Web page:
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Tuesday, September 24, 2013
A retractable leash can seem like a cure-all when walking your dog, but these tools are not all they're cracked up to be
People have a hard time understanding my disdain for retractable leashes. It's certainly understandable, considering how much the pet product industry has lauded them in an effort to sell.
In theory, they certainly do have attractive qualities: they allow a dog to remain tethered to its person while being able to get some distance so that the dog can try to find just the right spot to relieve itself, or while snooping around in a safe proximity to its human in an open area, like a field or a beach.
Another aspect of these leashes is that they come with a trigger lock that can be easily pushed with the thumb, to keep a pet from moving any further away from you, should the need arise (and if they're used correctly).
The use of retractable leashes have increased in the past few years, and it's understandable on the part of the dog owner. In a world full of leash laws, they appear to make everyone involved happy: the animal can stay safely tethered to its human while having a bit more freedom to be a dog.
In a perfect world of mindful dog owners and well-behaved dogs, this would be the case.
The problem is, I'm seeing these contraptions used in situations that are totally inappropriate and even border on dangerous.
I'm going to be blunt: Having a dog on a leash can be hazard if the situation is handled casually, no matter the size or breed.
As a professional pet sitter, I've been in many a situation with a client when we are approached by an exuberant (but rarely an aggressive) dog, on or off leash or when a squirrel comes into view that the dog just can't seem to resist. Walking in the winter can pose a special challenge: coming upon a particularly icy surface and having an animal that you cannot manage well on the other end of the leash.
The cords on retractable leashes have a reputation for snapping (one of the reasons that I refuse to use them), and biped legs are easily tangled by them and can be cut as if the cord were a knife — ditto for arms and hands (there's actually a warning label with regard to that on the packaging for these leashes).
Retractable leashes can even fail to lock. No one wants that when a car is passing by.
Unfortunate situations often arise in public places, like the vet's office, where I'm seeing a too-eager dog, because of their thoughtless human, get in each and every face in the waiting room — some of which, I might add, aren't feeling well and are understandably grumpy.
I often hear that besides affording a little space on walks, retractable leashes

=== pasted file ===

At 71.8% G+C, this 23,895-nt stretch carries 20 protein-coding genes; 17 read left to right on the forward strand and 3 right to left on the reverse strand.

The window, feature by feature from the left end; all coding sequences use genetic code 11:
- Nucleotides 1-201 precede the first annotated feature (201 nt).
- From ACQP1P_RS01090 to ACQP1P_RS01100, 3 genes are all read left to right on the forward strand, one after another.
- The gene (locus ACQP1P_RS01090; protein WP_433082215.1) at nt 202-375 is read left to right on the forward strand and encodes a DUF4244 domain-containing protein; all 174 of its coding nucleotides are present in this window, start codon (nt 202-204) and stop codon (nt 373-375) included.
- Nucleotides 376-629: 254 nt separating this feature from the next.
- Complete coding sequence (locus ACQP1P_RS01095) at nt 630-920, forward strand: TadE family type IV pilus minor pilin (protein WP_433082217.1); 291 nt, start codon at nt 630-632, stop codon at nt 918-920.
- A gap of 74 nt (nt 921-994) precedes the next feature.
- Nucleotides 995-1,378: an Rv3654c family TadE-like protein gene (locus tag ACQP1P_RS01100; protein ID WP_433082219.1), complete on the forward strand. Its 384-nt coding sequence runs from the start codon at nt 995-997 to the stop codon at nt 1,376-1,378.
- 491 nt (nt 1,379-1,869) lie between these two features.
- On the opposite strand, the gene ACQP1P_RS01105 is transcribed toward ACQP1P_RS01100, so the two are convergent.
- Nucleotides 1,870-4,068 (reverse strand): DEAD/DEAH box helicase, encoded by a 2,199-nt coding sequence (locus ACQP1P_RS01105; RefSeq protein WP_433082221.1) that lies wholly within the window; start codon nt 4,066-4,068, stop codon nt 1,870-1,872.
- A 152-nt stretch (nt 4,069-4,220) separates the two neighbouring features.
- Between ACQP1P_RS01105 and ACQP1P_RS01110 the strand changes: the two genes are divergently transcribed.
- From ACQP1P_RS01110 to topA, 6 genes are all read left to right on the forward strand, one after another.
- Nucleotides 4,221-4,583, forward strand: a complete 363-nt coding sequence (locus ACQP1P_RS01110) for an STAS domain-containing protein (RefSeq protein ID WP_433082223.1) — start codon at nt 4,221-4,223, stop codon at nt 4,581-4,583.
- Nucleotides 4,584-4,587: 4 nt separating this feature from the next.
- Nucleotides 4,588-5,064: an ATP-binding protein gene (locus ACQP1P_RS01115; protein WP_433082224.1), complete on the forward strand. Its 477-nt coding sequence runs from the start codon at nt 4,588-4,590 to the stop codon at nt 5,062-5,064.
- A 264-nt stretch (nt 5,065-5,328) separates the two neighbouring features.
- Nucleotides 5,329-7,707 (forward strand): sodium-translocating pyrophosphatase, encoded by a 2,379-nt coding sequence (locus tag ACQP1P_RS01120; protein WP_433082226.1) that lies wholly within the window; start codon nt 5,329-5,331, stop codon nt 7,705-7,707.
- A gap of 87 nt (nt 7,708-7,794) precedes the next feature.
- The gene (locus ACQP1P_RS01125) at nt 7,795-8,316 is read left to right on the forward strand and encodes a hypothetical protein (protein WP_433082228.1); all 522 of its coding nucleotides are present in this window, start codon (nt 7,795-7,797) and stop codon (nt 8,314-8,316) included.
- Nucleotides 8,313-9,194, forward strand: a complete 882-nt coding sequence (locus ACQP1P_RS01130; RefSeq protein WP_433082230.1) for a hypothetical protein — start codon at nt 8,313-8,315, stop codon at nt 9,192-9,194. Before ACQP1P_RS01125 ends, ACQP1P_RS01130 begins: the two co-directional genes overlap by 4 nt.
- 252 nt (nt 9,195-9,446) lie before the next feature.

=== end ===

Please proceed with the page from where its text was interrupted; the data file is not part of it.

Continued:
do offer some middle ground for dog that that pulls on a traditional leash (even worse at times it's coupled with a head collar!). I find that this really isn't the case, as the dog really isn't learning not to pull and stay engaged with his person; he just has more freedom, and always palpates that bit of tension these leashes have.
My suggestion is to consider ditching the retractable leash, and instead utilize a much more sensible solution: a long training lead.
I use mine often when on out on walks with some clients, and always use it with a harness.
Available in 20-, 30-, or even 50-foot lengths, long training leads are a mindful approach in offering your dog the space that they crave, while keeping them safely tethered to you and offering more control over any situation. This tool does require you to have both hands free (yes, please put the smartphone away), and your attention on your pet.
Not only does your dog benefit from having a bit more autonomy when it's safe to offer it to them, but you have the sturdiness and unquestionable control that a traditional leash offers.
A secondary benefit that I invariably find when using this tool, is that because the leash will drape to the ground, your dog will have the feeling that they are actually off-lead; this simultaneously improves their loose leash walking skills and can help with training or proofing a recall.
(I trained and proofed these skills with my own dog, Gretchen, with a long training lead.)
One of my charges, a young Dalmatian who typically would be pulling non-stop on a six-foot leash, becomes a very different dog in her busy neighborhood while on a long training lead, as you'll see in a video that I taped last week. Click here to view it.
Lorrie Shaw is a freelance writer and owner of Professional Pet Sitting. Shoot her an email, contact her at 734-904-7279 or follow her adventures on Twitter.